Nancy Gallinger

  3. Thank you for this post. You are always so clear and concise and I really appreciate your prose and your point of view. I live in Dayton, Ohio. Aside from going to college, I have always called Dayton my home. I work for a company called CareSource inside the city. What happened this weekend has hit us really hard. It hurts. It is bitter. And I believe it is wrong for the national media to jump quickly into blaming one political side or another. This is not helpful or healthy. There was a troubled young man who was desperate in a way many of us will never understand. When I walk to work in the morning I tell my friends — Live. Enjoy your life. Be grateful for the gift. There are other people who are not so fortunate.
    Facebook: AmyLBurton

  4. This could not be more true. When it comes to the video industry, ignorance is bliss, whether it be the producers, parents, it has been allowed to become a literal nightmare. R rated movies go to the very edge, to the nanosecond to show as much gore as possible. People who would be told they need psychological help are now told they’re ok if they identify as 4 sexes. And now allowing toddlers to make their own choice of gender or no gender! It’s no wonder we’re in this mess and it will get worse bc of these things not bc of a gun.

  5. I want to start with, every time I read details about your being shot, it pains me. I respect and appreciate you greatly, and it saddens me to think of everything you went through.

    It is mistaken to equate the term “seriously mentally ill” with psychosis. I think perhaps most people use the phrase “seriously mentally ill” and believe that it applies to anyone who has lost their marbles, and that seriously mentally ill individuals who commit crimes do so because they have a distorted sense of, or have completely lost touch with, reality (psychosis). The term “seriously mentally ill” is actually a designation that gives the person guaranteed access to care. It is not a diagnosis, but a qualifier that is the result of a diagnosis. If a person is SMI, as it is referred, they have been designated by a professional and deemed by the government to have guaranteed access to services and programs. Card-carrying SMI people are automatically guaranteed psychotherapy and pharmaceutical treatment by the government, in most or not all states, regardless of income, free of charge. An SMI individual may have episodes of psychosis, or not at all. They may be contributing members of society, and be able to function in a job part or full time.

    There are previous mass killers who were psychotic, like Tuscon’s Laughner, and those who weren’t, like OKC bomber McVeigh. McVeigh was completely in touch with reality, his sense of justice differed from most. His values were different, and if I recall correctly, he never had any remorse for his crime. Sociopath? Yes. Psychotic? No.

    Other industrialized countries have access to violent video games, yes? But I have seen Democrats cite in the last two days that no other country on Earth has the same rate of mass shootings that America does. I have done none of my own research on this, so I mentally note their findings to stack against future findings. I recall after Columbine 20 years ago that social scientists discussed, for example, Canada having the exact same video games America does, but their public shootings pale in comparison of number.

    I also saw a talking head on CNN discussing that hate crimes rise in cities immediately following a Trump rally. I’m not sure if these instances have been counted during other administrations. I think it is safe to say that we have not had a President, maybe ever, that lacks such temperance of speech. Our words hold weight. While my words are not directly responsible for another’s actions, if I said anything that influenced them, I should reevaluate my content. That would be the responsible thing to do.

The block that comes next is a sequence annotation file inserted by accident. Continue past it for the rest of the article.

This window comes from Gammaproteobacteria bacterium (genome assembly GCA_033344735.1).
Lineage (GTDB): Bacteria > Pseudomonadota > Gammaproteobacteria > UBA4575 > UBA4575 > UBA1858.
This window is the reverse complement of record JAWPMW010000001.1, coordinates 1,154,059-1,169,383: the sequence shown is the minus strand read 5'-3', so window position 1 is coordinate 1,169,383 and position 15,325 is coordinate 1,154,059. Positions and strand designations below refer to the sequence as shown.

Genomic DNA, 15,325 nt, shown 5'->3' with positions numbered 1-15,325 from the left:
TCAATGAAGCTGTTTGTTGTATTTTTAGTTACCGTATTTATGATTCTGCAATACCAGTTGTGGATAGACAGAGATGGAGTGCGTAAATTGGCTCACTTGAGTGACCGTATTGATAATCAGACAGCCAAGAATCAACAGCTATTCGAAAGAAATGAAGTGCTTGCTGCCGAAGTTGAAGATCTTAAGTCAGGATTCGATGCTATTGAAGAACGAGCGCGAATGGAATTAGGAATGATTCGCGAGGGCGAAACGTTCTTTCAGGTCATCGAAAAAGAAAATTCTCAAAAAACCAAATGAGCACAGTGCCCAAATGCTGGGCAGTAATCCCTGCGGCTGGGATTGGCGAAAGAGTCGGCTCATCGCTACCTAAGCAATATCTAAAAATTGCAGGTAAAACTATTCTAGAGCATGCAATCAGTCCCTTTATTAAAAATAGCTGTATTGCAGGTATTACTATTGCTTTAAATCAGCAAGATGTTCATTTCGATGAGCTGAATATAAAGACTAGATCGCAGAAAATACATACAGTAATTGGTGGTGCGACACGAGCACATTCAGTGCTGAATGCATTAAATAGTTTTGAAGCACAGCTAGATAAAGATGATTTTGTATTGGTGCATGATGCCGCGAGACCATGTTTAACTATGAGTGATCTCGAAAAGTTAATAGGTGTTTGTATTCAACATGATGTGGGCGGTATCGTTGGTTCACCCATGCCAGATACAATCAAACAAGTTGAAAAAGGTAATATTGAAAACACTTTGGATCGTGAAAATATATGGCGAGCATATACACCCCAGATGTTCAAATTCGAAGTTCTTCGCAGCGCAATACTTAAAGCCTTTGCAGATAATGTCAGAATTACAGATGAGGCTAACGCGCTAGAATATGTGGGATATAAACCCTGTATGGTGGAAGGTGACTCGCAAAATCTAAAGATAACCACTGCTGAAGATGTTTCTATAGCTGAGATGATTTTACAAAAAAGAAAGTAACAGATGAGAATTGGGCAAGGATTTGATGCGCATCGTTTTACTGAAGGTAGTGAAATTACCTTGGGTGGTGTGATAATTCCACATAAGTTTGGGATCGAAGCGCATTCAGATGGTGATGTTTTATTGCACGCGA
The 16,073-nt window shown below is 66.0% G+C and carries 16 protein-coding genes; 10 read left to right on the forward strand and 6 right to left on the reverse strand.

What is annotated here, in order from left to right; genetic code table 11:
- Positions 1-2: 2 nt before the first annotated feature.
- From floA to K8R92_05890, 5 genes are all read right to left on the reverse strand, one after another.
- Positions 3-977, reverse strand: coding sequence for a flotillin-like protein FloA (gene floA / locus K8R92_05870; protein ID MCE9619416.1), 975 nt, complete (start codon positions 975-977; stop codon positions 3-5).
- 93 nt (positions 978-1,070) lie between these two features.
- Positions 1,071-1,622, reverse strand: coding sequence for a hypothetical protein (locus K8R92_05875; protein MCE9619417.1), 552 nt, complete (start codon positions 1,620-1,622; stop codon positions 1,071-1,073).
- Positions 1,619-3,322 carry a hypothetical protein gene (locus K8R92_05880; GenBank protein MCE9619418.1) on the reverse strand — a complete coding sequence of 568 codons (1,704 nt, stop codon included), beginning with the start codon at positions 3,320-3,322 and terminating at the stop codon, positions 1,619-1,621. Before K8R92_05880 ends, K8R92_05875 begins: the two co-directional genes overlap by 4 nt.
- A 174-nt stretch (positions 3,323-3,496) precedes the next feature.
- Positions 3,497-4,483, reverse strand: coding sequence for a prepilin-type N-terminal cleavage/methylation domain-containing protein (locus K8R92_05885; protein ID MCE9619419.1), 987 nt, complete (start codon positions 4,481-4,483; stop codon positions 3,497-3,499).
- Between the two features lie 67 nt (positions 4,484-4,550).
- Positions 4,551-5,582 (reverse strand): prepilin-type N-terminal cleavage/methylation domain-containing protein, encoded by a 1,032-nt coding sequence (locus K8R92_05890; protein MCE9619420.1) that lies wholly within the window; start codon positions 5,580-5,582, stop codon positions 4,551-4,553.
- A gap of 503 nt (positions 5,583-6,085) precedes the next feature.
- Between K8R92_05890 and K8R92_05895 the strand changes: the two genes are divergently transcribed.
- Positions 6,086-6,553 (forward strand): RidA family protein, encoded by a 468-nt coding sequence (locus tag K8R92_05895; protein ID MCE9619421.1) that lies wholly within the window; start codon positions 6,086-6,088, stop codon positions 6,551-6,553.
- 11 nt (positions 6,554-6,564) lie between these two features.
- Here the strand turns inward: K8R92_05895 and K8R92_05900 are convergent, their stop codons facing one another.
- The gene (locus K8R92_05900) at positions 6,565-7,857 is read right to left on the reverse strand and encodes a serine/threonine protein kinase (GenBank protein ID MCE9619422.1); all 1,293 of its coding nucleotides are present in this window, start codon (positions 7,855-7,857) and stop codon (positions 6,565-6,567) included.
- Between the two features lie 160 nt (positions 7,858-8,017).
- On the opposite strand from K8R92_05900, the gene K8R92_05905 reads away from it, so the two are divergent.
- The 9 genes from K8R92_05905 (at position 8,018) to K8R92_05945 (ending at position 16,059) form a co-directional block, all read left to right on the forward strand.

What I don’t see in this blog post is a reference to stricter gun availability. What about making guns available only to those who have completed safety courses, just like driver’s licenses issued after demonstrating that you know how to operate the vehicle safely? I’m all for modifying both the First and Second amendments if it stops the violence. Words are weapons, too.

    1. I appreciate your distinction between “psychosis” and “seriously mentally ill.” Having flashbacks is, as I understand, a form of psychosis, as is seeing things that are not there that may be unrelated to flashbacks. As a quick example, visual psychosis episodes are apparently fairly common after the death of a loved one, yet it is most certainly not a sign of severe mental illness. Please correct me if I am wrong.
      I have no intention of trying to defend the indefensible: to call Donald Trump’s words intemperate is an insult to intemperate talkers. I support most of his policies, but I do wish someone could duct-tape his mouth shut and take away his smart phone.
      I make no apologies for my unreserved support of the Second Amendment, yet, like you, I do wish there were some way to institute a national safety-training course. Unfortunately, that is currently impossible without creating a data base of the people who own firearms, and firearms owners have good reason to be deeply suspicious of federal and state government. Too often we have heard, “Oh, we only want to ban A” and when that has zero effect on solving violent crime issues (the so-called “assault-weapon” under President Clinton is a good example) the immediate reaction of the government is, “Oh, well we didn’t go far enough, so we’ll ban B, C, and D as well.” Look at California as a prime example of endlessly slamming doors.

      1. The so-called “Universal Background Check” is a perfect example of the inevitable creep of rights elimination that would result. Such a law must have a registration of all firearms to succeed. That is the real goal (of course the masses who support the concept probably don’t understand this or foolishly don’t care). To enforce this law they WILL push for it.